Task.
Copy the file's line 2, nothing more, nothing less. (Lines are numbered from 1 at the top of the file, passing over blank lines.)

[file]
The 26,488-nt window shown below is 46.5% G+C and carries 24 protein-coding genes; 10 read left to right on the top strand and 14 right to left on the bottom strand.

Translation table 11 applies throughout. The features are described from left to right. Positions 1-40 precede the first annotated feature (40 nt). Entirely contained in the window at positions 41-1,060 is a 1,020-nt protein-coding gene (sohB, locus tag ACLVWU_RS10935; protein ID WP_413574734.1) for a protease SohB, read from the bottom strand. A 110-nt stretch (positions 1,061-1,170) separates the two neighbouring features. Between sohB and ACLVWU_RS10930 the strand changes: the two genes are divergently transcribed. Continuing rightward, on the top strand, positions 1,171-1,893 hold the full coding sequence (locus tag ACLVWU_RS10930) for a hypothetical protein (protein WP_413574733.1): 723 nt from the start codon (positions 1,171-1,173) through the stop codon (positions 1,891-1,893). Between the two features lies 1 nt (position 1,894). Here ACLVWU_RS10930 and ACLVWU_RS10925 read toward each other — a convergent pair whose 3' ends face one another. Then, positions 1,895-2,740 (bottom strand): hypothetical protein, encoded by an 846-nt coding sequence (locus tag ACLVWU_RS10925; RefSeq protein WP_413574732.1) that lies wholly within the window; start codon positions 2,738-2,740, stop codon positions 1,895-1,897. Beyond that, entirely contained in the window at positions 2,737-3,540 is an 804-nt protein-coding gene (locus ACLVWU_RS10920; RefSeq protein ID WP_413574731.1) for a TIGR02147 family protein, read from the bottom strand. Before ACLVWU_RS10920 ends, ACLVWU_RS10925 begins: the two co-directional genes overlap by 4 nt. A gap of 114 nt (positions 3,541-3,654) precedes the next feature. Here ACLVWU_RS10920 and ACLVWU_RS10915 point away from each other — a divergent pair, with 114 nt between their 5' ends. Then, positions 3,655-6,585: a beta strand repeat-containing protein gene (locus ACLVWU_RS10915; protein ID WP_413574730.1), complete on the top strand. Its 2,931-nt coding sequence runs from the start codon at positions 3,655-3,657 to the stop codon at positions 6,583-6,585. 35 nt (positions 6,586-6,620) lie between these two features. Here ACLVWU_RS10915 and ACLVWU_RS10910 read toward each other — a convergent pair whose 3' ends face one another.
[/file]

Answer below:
Translation table 11 applies throughout. The features are described from left to right. Positions 1-40 precede the first annotated feature (40 nt). Entirely contained in the window at positions 41-1,060 is a 1,020-nt protein-coding gene (sohB, locus tag ACLVWU_RS10935; protein ID WP_413574734.1) for a protease SohB, read from the bottom strand. A 110-nt stretch (positions 1,061-1,170) separates the two neighbouring features. Between sohB and ACLVWU_RS10930 the strand changes: the two genes are divergently transcribed. Continuing rightward, on the top strand, positions 1,171-1,893 hold the full coding sequence (locus tag ACLVWU_RS10930) for a hypothetical protein (protein WP_413574733.1): 723 nt from the start codon (positions 1,171-1,173) through the stop codon (positions 1,891-1,893). Between the two features lies 1 nt (position 1,894). Here ACLVWU_RS10930 and ACLVWU_RS10925 read toward each other — a convergent pair whose 3' ends face one another. Then, positions 1,895-2,740 (bottom strand): hypothetical protein, encoded by an 846-nt coding sequence (locus tag ACLVWU_RS10925; RefSeq protein WP_413574732.1) that lies wholly within the window; start codon positions 2,738-2,740, stop codon positions 1,895-1,897. Beyond that, entirely contained in the window at positions 2,737-3,540 is an 804-nt protein-coding gene (locus ACLVWU_RS10920; RefSeq protein ID WP_413574731.1) for a TIGR02147 family protein, read from the bottom strand. Before ACLVWU_RS10920 ends, ACLVWU_RS10925 begins: the two co-directional genes overlap by 4 nt. A gap of 114 nt (positions 3,541-3,654) precedes the next feature. Here ACLVWU_RS10920 and ACLVWU_RS10915 point away from each other — a divergent pair, with 114 nt between their 5' ends. Then, positions 3,655-6,585: a beta strand repeat-containing protein gene (locus ACLVWU_RS10915; protein ID WP_413574730.1), complete on the top strand. Its 2,931-nt coding sequence runs from the start codon at positions 3,655-3,657 to the stop codon at positions 6,583-6,585. 35 nt (positions 6,586-6,620) lie between these two features. Here ACLVWU_RS10915 and ACLVWU_RS10910 read toward each other — a convergent pair whose 3' ends face one another.